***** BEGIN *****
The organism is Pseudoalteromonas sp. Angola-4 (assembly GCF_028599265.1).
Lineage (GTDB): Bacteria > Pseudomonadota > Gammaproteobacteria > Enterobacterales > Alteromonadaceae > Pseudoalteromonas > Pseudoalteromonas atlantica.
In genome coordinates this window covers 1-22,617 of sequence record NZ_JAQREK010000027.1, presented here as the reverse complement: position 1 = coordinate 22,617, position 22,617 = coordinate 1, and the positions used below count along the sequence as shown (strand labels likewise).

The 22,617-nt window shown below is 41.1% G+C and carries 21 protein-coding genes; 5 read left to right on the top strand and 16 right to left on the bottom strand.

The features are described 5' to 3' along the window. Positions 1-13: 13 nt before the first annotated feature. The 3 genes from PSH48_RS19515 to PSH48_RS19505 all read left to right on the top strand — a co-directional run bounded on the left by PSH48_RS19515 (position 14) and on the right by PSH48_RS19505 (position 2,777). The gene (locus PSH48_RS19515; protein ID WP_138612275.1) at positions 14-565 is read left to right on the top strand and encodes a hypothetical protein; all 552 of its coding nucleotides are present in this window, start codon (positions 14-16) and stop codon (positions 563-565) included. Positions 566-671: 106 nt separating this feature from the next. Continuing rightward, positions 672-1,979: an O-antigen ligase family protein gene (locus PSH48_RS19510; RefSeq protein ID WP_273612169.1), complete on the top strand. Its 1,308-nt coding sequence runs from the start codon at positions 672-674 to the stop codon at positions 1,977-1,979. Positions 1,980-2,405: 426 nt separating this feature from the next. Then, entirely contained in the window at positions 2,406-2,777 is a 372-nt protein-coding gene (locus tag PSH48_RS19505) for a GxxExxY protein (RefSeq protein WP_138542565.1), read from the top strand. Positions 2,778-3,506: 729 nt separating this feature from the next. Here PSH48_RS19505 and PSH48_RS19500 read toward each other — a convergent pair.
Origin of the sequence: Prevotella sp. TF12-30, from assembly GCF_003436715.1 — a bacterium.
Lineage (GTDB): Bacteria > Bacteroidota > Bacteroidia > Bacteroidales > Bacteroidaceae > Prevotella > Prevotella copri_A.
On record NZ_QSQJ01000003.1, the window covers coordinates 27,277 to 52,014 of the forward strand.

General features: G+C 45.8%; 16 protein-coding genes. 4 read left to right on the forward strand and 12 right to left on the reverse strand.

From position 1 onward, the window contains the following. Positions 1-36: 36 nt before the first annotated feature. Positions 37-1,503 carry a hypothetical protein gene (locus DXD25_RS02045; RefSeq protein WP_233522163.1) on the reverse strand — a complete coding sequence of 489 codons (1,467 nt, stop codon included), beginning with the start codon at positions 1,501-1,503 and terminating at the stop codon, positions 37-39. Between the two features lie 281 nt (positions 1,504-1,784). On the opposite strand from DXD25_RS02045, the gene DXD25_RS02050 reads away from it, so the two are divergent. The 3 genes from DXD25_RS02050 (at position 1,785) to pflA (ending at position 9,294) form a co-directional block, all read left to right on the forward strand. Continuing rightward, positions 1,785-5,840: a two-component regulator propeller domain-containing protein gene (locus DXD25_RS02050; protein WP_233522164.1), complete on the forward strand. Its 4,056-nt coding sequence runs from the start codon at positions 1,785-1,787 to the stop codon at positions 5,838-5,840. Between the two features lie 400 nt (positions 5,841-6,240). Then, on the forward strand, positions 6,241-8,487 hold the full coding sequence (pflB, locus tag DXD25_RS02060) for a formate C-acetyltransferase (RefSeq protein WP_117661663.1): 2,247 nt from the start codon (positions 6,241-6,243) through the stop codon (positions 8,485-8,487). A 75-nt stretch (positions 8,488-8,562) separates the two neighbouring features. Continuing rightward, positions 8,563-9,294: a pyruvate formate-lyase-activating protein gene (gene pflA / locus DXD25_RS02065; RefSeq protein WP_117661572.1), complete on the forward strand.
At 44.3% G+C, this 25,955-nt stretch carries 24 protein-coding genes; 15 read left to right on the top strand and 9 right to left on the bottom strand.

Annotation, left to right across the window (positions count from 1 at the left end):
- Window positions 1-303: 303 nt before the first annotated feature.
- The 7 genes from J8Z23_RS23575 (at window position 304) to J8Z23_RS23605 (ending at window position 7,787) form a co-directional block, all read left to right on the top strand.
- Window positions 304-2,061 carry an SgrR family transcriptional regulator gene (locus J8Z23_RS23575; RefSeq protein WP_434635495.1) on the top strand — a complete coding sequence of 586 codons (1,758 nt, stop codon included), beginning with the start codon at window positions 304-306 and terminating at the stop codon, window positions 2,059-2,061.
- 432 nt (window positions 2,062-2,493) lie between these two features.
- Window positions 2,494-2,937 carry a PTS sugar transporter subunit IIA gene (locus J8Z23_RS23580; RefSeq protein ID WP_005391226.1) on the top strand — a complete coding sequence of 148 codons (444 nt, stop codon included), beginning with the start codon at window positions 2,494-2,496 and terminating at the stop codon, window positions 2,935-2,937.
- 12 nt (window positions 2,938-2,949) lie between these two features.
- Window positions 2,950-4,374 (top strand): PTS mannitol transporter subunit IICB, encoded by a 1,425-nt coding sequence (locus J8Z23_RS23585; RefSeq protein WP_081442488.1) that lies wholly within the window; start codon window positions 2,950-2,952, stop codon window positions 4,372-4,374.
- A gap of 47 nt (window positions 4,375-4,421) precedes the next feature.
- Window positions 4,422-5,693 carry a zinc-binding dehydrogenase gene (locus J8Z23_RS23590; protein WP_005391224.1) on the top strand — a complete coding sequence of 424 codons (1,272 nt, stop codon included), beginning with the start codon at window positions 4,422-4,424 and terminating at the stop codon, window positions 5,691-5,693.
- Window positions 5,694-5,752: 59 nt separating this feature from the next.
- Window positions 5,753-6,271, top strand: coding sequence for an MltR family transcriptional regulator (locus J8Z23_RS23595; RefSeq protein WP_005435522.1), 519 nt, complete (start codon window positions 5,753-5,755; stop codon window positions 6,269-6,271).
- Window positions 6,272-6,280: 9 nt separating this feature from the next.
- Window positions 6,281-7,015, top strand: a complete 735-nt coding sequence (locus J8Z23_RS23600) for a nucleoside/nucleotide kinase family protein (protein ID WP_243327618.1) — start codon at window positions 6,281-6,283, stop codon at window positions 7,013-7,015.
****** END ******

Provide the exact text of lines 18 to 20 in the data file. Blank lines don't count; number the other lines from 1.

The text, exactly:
- 12 nt (window positions 2,938-2,949) lie between these two features.
- Window positions 2,950-4,374 (top strand): PTS mannitol transporter subunit IICB, encoded by a 1,425-nt coding sequence (locus J8Z23_RS23585; RefSeq protein WP_081442488.1) that lies wholly within the window; start codon window positions 2,950-2,952, stop codon window positions 4,372-4,374.
- A gap of 47 nt (window positions 4,375-4,421) precedes the next feature.